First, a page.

Exhibit: Savannah - An Intelligent Grid

Published on: 7/1/2019


​In 1733, James Oglethorpe, a member of Parliament and a Trustee, founded Georgia's colony. The Trustees were notable philanthropists and created the colony to be where the "worthy poor" of England could live and work to pay their debts. They named the colony in honor of King George II. Georgia was also a "buffer colony," protecting South Carolina from the threatening Spanish in Florida. The Trustee hoped Georgia would be prosperous, like South Carolina, to grow and supply England with silk and other raw materials. Georgia's charter had four prohibitions for the colony; no enslavement, liquor, lawyers, or Catholics. This charter remained until 1752 when the Trustees surrendered the colony, making Georgia a Royal Colony ruled by the Crown.

When Oglethorpe arrived at Savannah's future site, he encountered a Creek Indian Mico (Chief) named Tomochichi. The members of his small tribe were known as the Yamacraw, and speaking through an interpreter named Mary Musgrove, Oglethorpe and Tomochichi were able to form an alliance. Tomochichi agreed to move North on the river to allow the English to build upon the defensible forty-foot-high bluff. Oglethorpe agreed to protect their tribe and build a school for them.


The square is the center of the streets and building lots. The four largest blocks on the north and south sides of the square are called tythings, which means a group of ten. The tythings are ten house lots 60 feet wide and sometimes subdivided into 20 or 30 feet, creating diverse building sizes throughout Savannah's historic district. Four smaller blocks on the east and west sides of the square are called trust lots for public buildings.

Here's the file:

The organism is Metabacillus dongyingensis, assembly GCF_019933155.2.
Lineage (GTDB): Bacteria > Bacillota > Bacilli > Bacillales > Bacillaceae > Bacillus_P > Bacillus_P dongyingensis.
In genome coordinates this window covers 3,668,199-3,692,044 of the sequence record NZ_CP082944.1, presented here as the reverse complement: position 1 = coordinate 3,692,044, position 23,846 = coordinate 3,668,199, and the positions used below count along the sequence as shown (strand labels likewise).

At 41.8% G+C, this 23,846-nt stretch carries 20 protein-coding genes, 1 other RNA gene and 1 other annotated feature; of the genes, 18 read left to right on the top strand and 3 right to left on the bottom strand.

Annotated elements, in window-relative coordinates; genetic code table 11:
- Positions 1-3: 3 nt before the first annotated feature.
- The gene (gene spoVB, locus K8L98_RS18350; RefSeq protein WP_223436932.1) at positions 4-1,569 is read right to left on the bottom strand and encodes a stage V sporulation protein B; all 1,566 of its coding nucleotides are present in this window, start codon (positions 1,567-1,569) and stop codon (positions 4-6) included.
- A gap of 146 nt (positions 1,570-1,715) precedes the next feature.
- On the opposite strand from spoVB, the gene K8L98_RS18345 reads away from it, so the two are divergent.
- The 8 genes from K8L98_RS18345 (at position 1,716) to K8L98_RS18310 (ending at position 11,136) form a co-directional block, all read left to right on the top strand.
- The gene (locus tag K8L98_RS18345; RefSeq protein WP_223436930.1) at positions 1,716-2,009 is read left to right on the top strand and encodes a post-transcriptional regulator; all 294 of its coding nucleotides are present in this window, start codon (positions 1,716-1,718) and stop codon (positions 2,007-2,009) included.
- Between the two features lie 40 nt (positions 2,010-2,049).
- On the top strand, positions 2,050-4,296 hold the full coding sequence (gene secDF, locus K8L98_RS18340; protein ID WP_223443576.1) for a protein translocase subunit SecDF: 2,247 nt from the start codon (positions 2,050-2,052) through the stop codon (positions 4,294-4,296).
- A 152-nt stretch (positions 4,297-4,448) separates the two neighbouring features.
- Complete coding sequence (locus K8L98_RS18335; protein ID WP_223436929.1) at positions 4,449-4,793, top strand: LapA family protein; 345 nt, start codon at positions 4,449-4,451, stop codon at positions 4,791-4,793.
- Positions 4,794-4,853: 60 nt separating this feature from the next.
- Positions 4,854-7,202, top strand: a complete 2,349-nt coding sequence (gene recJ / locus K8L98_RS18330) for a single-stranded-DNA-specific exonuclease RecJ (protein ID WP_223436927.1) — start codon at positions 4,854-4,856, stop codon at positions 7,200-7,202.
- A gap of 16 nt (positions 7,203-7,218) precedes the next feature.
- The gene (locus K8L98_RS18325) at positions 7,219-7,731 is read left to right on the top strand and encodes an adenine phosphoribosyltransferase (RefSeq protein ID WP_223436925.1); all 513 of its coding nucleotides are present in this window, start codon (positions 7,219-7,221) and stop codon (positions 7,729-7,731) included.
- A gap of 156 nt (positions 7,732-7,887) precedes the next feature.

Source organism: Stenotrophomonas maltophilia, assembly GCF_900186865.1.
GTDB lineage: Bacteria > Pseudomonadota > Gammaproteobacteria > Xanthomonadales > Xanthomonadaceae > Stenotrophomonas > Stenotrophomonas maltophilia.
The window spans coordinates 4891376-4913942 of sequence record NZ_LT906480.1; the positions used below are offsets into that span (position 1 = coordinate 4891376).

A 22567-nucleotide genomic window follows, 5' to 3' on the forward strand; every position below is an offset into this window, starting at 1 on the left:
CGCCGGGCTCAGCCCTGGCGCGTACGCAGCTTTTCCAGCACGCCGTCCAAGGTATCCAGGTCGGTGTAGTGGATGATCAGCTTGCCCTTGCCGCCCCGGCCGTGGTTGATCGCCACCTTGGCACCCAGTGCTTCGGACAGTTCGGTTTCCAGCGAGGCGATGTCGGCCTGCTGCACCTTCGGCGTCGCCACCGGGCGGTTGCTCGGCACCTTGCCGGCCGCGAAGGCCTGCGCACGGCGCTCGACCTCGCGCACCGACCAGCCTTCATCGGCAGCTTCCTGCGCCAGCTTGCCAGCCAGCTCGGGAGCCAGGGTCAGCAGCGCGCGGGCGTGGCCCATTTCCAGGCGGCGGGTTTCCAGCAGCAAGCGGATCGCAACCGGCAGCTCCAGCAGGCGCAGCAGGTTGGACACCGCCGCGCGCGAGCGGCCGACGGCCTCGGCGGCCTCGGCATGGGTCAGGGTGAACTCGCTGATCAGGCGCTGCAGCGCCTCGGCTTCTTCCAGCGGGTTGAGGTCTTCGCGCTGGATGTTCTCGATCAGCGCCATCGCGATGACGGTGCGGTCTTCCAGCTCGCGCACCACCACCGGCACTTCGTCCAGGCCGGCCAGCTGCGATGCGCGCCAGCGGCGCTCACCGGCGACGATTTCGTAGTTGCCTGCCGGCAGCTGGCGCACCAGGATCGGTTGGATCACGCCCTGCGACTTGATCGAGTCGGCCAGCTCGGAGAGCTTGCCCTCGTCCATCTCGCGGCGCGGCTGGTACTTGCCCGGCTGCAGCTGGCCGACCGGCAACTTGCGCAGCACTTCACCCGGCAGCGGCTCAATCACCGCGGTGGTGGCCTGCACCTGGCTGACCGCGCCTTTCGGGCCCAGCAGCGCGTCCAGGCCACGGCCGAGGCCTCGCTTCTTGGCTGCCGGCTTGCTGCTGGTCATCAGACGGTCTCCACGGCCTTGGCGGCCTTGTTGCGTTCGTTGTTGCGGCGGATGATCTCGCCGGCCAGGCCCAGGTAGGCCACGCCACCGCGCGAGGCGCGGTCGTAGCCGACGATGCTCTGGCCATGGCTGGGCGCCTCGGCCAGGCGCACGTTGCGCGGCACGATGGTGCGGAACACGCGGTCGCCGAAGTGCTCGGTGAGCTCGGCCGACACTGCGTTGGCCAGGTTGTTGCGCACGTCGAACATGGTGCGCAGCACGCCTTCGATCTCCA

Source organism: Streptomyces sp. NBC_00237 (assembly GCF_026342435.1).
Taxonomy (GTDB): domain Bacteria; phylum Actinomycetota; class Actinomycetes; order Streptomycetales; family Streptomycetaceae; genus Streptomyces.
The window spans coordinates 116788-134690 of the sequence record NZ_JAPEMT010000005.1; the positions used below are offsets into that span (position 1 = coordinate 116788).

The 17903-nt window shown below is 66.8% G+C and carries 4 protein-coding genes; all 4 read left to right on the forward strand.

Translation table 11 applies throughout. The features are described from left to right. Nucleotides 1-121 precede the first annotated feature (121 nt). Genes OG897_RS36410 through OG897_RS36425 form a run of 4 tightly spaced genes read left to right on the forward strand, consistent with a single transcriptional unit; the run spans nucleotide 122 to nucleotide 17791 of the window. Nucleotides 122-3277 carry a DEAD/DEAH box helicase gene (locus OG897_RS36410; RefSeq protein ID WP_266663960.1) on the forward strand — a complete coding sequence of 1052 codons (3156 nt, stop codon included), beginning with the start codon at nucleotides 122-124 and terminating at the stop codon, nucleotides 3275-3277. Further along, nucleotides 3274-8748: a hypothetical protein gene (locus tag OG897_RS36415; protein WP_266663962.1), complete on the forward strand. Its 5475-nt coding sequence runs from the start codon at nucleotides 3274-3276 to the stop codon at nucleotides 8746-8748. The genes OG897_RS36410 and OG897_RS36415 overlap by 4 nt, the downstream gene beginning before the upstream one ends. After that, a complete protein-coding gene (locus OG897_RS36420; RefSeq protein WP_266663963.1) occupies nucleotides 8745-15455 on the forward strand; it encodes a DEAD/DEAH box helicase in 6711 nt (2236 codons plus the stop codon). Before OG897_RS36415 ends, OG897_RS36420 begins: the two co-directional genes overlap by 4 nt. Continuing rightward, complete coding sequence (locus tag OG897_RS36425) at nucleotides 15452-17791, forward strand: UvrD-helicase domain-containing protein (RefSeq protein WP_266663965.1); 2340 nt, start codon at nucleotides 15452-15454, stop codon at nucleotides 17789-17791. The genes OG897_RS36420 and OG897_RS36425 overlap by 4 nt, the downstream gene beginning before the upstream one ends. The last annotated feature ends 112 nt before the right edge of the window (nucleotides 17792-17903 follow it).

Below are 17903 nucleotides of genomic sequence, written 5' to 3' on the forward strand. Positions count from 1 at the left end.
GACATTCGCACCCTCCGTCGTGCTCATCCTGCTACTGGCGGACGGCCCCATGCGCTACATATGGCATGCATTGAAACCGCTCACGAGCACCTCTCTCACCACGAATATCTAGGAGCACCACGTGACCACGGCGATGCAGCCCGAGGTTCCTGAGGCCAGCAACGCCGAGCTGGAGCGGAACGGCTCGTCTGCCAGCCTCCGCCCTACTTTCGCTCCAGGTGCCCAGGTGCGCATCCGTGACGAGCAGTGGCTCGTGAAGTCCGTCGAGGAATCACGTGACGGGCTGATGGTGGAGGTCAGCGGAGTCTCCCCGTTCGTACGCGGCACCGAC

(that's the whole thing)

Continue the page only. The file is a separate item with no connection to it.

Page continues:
The city's only 3D model, created by James Morton, highlights Savannah's 2.2 square mile National Historic Landmark District. Landmarks such as City Hall, the Cathedral Basilica of St. John the Baptist, and Colonial Park Cemetery are fun to locate. The model offers three unique laser show presentations exploring Savannah's design, Bull Street as "Monument Row," and the fires that almost destroyed the city. Two Royal Seals from the Trustees of the Colony of Georgia are on display. Model-maker, James Morton, donated these artifacts for this exhibit.


Its Your Turn to be an Urban Planner


Joseph Louis Firmin Cerveau's "View of Savannah" (1837) displays Oglethorpe's skills as an urban planner.

James Oglethorpe, inspired by places he had been, created Savannah. Explore the digital photo screens and view city plans from around the world. Then, use the block to build your city. Think about the places you have visited or learned about. It is your turn to be the designer! Would you use straight lines as Oglethore did, or would you arrange your streets and blocks with diagonals and curves?

Think: How does your built environment support the economic and social environment of the community?



Cornell professor John Reps continues his 55-year study of James Edward Oglethorpe's unique vision for Savannah. Savannah's distinctive city plan's specific source is not absolute and has been the subject of continuing speculation. Visit the digital notebook to investigate Savannah's origins.



How does travel enrich life's experiences? Visiting distant communities and observing their built environments makes it possible to examine local architectural history influences.

Few have been as committed to Savannah civic vitality and history as Emma Morel Adler, preservationist, and education activist. In her travels throughout the world, she has discerned architectural connections that link communities and cultures abroad with her beloved Savannah.

Explore her travel photos and written observations from her travel journals.



With the highest ideals and standards, Emma Morel Adler, wife, mother, civic leader, educator, and preservationist, exemplifies the bet of the title Friend of Massie. Her vision, courage, and perseverance led the efforts to preserve and transform Massie School into an educational center to understand, appreciate, and protect Savannah's unique urban plan, built environment, and history.




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